Part of the job of cleaning up heavily loaded file systems involves locating and removing files that have not been used recently. You can locate unused files using the ls or find commands.

Other ways to conserve disk space include emptying temporary directories such as the ones located in /var/tmp or /var/spool, and deleting core and crash dump files.

How to List the Newest Files

List files, displaying the most recently created or changed files first, by using the ls -t command.

$ ls -t [directory]

-t Sorts listings by latest time stamp first.
directory Directory you want to search.

Example–Listing the Newest Files

The following example shows how to use ls -tl to locate the most recent files within the /var/adm directory. The sulog file was created or edited most recently.

$ ls -tl /var/adm
total 134
-rw-------   1 root     root         315 Sep 24 14:00 sulog
-r--r--r--   1 root     other     350700 Sep 22 11:04 lastlog
-rw-r--r--   1 root     bin         4464 Sep 22 11:04 utmpx
-rw-r--r--   1 adm      adm        20088 Sep 22 11:04 wtmpx
-rw-r--r--   1 root     other          0 Sep 19 03:10 messages
-rw-r--r--   1 root     other          0 Sep 12 03:10 messages.0
-rw-r--r--   1 root     root       11510 Sep 10 16:13 messages.1
-rw-r--r--   1 root     root           0 Sep 10 16:12 vold.log
drwxr-xr-x   2 root     sys          512 Sep 10 15:33 sm.bin
drwxrwxr-x   5 adm      adm          512 Sep 10 15:19 acct
drwxrwxr-x   2 adm      sys          512 Sep 10 15:19 sa
-rw-------   1 uucp     bin            0 Sep 10 15:17 aculog
-rw-rw-rw-   1 root     bin            0 Sep 10 15:17 spellhist
drwxr-xr-x   2 adm      adm          512 Sep 10 15:17 log
drwxr-xr-x   2 adm      adm          512 Sep 10 15:17 passwd

How to Find and Remove Old or Inactive Files

    1. Become superuser.
    2. Find files that have not been accessed for a specified number of days and list them in a file.
      # find directory -type f[-atime + nnn] [-mtime + nnn] -print > filename
      

      directory Directory you want to check. Directories below this also will be checked.
      -atime +nnn Finds files that have not been accessed within the number of days you specify.
      -mtime +nnn Finds files that have not been modified within the number of days you specify.
      filename File containing the list of inactive files.
    3. Remove the inactive files that you listed in the previous step.
      # rm `cat filename`
      

      filename File created in previous step which contains the list of inactive files.

      Example–Finding and Removing Old or Inactive Files

      The following example locates regular files in /var/adm and its directories that have not been accessed in the last 60 days and saves the list of inactive files in /var/tmp/deadfiles. These files are then removed with the rm command.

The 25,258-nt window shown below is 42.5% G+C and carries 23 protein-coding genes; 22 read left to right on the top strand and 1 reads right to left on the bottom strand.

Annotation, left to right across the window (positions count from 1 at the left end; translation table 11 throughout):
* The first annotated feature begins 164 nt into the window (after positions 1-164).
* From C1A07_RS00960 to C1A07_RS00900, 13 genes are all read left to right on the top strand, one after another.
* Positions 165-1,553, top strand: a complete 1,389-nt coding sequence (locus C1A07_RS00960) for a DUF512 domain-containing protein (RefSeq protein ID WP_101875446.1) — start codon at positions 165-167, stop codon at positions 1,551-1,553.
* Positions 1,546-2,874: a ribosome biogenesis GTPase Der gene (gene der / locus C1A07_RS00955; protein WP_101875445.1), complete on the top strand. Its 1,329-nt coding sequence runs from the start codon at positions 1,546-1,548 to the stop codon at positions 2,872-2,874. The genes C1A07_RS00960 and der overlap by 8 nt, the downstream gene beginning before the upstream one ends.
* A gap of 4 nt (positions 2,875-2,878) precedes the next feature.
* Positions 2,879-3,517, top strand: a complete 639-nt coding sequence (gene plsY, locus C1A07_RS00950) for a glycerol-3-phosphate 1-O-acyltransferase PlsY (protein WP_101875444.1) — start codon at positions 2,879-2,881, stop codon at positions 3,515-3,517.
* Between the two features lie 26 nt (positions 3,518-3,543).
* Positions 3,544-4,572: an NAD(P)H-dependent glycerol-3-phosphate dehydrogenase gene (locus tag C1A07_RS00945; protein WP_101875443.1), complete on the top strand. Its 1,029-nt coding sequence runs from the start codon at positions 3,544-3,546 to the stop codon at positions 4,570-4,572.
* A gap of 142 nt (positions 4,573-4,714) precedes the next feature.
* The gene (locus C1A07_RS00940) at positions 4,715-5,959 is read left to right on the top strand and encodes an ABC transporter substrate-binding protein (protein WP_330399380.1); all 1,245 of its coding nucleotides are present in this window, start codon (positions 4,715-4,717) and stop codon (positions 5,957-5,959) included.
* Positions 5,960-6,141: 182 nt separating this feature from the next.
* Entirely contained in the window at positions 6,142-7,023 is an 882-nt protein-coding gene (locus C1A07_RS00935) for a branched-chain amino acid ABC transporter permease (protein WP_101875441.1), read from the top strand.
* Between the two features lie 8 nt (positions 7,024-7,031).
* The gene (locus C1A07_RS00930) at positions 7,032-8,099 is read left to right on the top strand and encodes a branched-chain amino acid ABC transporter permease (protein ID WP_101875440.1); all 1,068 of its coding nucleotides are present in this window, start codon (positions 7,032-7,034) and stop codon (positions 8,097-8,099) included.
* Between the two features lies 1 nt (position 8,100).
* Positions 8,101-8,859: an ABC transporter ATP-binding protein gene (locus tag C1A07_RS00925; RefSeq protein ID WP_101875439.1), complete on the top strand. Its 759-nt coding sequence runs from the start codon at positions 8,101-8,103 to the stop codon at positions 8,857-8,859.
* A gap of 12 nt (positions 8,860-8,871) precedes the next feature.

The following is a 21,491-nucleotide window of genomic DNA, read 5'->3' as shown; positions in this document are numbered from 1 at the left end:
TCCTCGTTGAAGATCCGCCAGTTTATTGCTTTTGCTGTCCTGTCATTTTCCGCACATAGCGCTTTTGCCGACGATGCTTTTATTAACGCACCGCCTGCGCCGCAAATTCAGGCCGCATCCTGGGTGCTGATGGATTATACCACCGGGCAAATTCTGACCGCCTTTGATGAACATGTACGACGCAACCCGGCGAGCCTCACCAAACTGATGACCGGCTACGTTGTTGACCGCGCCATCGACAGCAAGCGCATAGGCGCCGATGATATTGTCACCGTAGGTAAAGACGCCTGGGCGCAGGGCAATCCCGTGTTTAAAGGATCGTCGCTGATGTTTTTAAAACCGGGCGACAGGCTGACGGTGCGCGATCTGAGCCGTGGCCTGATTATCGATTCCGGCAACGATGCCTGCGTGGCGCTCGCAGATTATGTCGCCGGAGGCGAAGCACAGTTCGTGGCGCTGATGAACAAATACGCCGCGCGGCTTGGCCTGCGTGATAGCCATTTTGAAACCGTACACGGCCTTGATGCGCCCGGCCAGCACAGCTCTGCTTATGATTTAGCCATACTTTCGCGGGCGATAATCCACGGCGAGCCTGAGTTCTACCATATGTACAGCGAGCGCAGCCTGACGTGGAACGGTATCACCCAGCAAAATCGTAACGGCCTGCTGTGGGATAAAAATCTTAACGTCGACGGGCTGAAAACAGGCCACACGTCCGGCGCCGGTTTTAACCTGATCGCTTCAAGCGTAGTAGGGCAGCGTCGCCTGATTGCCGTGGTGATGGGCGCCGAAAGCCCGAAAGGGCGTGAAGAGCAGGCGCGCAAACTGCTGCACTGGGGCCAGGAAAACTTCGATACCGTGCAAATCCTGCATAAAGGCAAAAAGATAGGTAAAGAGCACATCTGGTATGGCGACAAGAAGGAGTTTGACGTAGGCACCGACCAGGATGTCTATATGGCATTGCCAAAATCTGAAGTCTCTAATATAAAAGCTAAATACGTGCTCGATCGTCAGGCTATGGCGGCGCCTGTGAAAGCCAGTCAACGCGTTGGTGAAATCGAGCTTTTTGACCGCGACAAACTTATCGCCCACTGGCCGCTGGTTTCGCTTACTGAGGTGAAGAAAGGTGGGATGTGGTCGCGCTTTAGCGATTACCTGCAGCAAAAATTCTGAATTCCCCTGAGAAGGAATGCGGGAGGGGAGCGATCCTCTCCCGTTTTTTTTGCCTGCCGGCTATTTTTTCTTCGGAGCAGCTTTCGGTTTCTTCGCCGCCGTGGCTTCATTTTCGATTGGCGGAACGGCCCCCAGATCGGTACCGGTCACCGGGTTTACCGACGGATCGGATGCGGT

# find /var/adm -type f -atime +60 -print > /var/tmp/deadfiles &
      # more /var/tmp/deadfiles
      /var/adm/log/asppp.log
      /var/adm/aculog
      /var/adm/spellhist
      /var/adm/wtmpx
      /var/adm/sa/sa13
      /var/adm/sa/sa27
      /var/adm/sa/sa11
      /var/adm/sa/sa23
      /var/adm/sulog
      /var/adm/vold.log
      /var/adm/messages.1
      /var/adm/messages.2
      /var/adm/messages.3
      # rm `cat /var/tmp/deadfiles`
      #

      How to Clear Out Temporary Directories

        1. Become superuser.
        2. Change to the /var/tmp directory.
          # cd /var/tmp
          
        3. Delete the files and subdirectories in the current directory.
          # rm -r *
          

          Change to other directories containing unnecessary temporary or obsolete subdirectories and files, and delete them by repeating Step 3 above.

          Example–Clearing Out Temporary Directories

          The following example shows how to clear out the /var/tmp directory, and verifies that all files and subdirectories were removed.

          # cd /var/tmp
          # ls
          deadfiles           wxconAAAa0003r:0.0  wxconAAAa000NA:0.0
          test_dir            wxconAAAa0003u:0.0  wxconAAAa000cc:0.0 
          wxconAAAa000zs:0.0
          # rm -r *
          # ls
          #

          How to Find and Delete core Files

            1. Become superuser.
            2. Change the directory to where you want to start the search.
            3. Find and remove any core files in this directory and its subdirectories.
              # find . -name core -exec rm {} \;
              

              Example–Finding and Deleting core Files

              The following example shows how to find and remove core files from the user account belonging to jones using the find command.

              # cd /home/jones
              # find . -name core -exec rm {} \;
              

              How to Delete Crash Dump Files

              Crash dump files can be very large, so if you have enabled your system to store these files, do not retain them for longer than necessary.

                1. Become superuser.
                2. Change to the directory where crash dump files are stored.
                  # cd /var/crash/system
                  

                  system System that created the crash dump files.

                  Caution : Be sure you are in the right directory before completing the following step. The next step deletes all files in the current directory.

                3. Remove the crash dump files.
                  # rm *
                4. Verify the crash dump files are removed.
                  # ls

                Example–Deleting Crash Dump Files

                The following example shows how to remove crash dump files from the system venus, and how to verify that the crash dump files were removed.

                # cd /var/crash/venus
                # rm *
                # ls

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